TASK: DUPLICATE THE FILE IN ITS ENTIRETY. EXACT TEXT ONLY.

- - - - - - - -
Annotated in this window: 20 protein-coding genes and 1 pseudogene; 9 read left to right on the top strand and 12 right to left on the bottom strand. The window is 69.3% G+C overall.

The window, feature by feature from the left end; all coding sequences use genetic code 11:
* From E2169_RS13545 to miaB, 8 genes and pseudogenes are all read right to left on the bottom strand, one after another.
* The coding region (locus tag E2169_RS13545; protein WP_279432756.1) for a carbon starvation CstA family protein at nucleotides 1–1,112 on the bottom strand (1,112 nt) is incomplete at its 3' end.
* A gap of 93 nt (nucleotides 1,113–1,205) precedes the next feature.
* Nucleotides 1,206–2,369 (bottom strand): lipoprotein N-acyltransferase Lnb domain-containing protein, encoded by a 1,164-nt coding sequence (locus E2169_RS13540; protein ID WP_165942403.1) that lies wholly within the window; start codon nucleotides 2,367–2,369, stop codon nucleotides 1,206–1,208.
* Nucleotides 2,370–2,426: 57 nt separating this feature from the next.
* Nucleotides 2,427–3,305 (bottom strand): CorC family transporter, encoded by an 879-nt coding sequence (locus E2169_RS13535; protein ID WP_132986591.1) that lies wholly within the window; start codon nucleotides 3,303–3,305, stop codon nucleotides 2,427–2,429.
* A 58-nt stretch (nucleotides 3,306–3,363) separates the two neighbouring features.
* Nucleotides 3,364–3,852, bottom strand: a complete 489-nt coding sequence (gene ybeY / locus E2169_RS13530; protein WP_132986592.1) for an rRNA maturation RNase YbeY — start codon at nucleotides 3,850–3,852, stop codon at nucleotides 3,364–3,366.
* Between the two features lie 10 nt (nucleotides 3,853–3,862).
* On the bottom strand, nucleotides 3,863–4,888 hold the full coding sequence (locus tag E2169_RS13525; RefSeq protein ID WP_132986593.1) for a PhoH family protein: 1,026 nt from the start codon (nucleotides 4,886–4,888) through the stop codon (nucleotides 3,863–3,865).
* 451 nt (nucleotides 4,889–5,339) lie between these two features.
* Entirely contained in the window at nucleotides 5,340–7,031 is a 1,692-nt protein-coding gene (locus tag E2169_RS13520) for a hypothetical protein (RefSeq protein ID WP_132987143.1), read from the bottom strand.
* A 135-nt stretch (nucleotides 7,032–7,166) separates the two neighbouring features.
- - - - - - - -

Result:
Annotated in this window: 20 protein-coding genes and 1 pseudogene; 9 read left to right on the top strand and 12 right to left on the bottom strand. The window is 69.3% G+C overall.

The window, feature by feature from the left end; all coding sequences use genetic code 11:
* From E2169_RS13545 to miaB, 8 genes and pseudogenes are all read right to left on the bottom strand, one after another.
* The coding region (locus tag E2169_RS13545; protein WP_279432756.1) for a carbon starvation CstA family protein at nucleotides 1–1,112 on the bottom strand (1,112 nt) is incomplete at its 3' end.
* A gap of 93 nt (nucleotides 1,113–1,205) precedes the next feature.
* Nucleotides 1,206–2,369 (bottom strand): lipoprotein N-acyltransferase Lnb domain-containing protein, encoded by a 1,164-nt coding sequence (locus E2169_RS13540; protein ID WP_165942403.1) that lies wholly within the window; start codon nucleotides 2,367–2,369, stop codon nucleotides 1,206–1,208.
* Nucleotides 2,370–2,426: 57 nt separating this feature from the next.
* Nucleotides 2,427–3,305 (bottom strand): CorC family transporter, encoded by an 879-nt coding sequence (locus E2169_RS13535; protein ID WP_132986591.1) that lies wholly within the window; start codon nucleotides 3,303–3,305, stop codon nucleotides 2,427–2,429.
* A 58-nt stretch (nucleotides 3,306–3,363) separates the two neighbouring features.
* Nucleotides 3,364–3,852, bottom strand: a complete 489-nt coding sequence (gene ybeY / locus E2169_RS13530; protein WP_132986592.1) for an rRNA maturation RNase YbeY — start codon at nucleotides 3,850–3,852, stop codon at nucleotides 3,364–3,366.
* Between the two features lie 10 nt (nucleotides 3,853–3,862).
* On the bottom strand, nucleotides 3,863–4,888 hold the full coding sequence (locus tag E2169_RS13525; RefSeq protein ID WP_132986593.1) for a PhoH family protein: 1,026 nt from the start codon (nucleotides 4,886–4,888) through the stop codon (nucleotides 3,863–3,865).
* 451 nt (nucleotides 4,889–5,339) lie between these two features.
* Entirely contained in the window at nucleotides 5,340–7,031 is a 1,692-nt protein-coding gene (locus tag E2169_RS13520) for a hypothetical protein (RefSeq protein ID WP_132987143.1), read from the bottom strand.
* A 135-nt stretch (nucleotides 7,032–7,166) separates the two neighbouring features.